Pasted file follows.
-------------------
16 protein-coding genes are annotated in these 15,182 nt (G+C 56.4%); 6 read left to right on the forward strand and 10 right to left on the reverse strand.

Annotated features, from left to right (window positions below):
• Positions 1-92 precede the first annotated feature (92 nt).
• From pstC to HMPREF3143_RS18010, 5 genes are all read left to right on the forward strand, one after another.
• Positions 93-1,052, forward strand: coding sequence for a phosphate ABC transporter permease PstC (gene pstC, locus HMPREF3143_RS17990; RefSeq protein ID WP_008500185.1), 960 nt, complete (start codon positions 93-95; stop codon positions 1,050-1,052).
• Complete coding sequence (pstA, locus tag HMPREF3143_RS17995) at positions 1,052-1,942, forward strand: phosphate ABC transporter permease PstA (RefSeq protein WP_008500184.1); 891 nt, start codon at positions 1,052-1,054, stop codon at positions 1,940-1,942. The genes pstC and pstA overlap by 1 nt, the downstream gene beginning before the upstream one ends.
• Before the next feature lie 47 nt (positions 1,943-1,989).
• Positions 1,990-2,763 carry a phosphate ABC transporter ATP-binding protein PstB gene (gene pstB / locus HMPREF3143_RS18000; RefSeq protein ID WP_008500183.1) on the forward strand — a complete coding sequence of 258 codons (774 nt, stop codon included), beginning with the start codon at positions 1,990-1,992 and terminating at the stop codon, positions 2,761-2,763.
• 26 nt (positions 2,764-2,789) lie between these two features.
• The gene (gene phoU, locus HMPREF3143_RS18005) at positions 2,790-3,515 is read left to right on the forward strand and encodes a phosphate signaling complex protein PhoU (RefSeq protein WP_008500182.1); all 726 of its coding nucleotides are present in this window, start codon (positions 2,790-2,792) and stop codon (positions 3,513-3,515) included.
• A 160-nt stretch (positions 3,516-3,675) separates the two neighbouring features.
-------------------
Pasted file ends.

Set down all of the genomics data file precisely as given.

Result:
16 protein-coding genes are annotated in these 15,182 nt (G+C 56.4%); 6 read left to right on the forward strand and 10 right to left on the reverse strand.

Annotated features, from left to right (window positions below):
• Positions 1-92 precede the first annotated feature (92 nt).
• From pstC to HMPREF3143_RS18010, 5 genes are all read left to right on the forward strand, one after another.
• Positions 93-1,052, forward strand: coding sequence for a phosphate ABC transporter permease PstC (gene pstC, locus HMPREF3143_RS17990; RefSeq protein ID WP_008500185.1), 960 nt, complete (start codon positions 93-95; stop codon positions 1,050-1,052).
• Complete coding sequence (pstA, locus tag HMPREF3143_RS17995) at positions 1,052-1,942, forward strand: phosphate ABC transporter permease PstA (RefSeq protein WP_008500184.1); 891 nt, start codon at positions 1,052-1,054, stop codon at positions 1,940-1,942. The genes pstC and pstA overlap by 1 nt, the downstream gene beginning before the upstream one ends.
• Before the next feature lie 47 nt (positions 1,943-1,989).
• Positions 1,990-2,763 carry a phosphate ABC transporter ATP-binding protein PstB gene (gene pstB / locus HMPREF3143_RS18000; RefSeq protein ID WP_008500183.1) on the forward strand — a complete coding sequence of 258 codons (774 nt, stop codon included), beginning with the start codon at positions 1,990-1,992 and terminating at the stop codon, positions 2,761-2,763.
• 26 nt (positions 2,764-2,789) lie between these two features.
• The gene (gene phoU, locus HMPREF3143_RS18005) at positions 2,790-3,515 is read left to right on the forward strand and encodes a phosphate signaling complex protein PhoU (RefSeq protein WP_008500182.1); all 726 of its coding nucleotides are present in this window, start codon (positions 2,790-2,792) and stop codon (positions 3,513-3,515) included.
• A 160-nt stretch (positions 3,516-3,675) separates the two neighbouring features.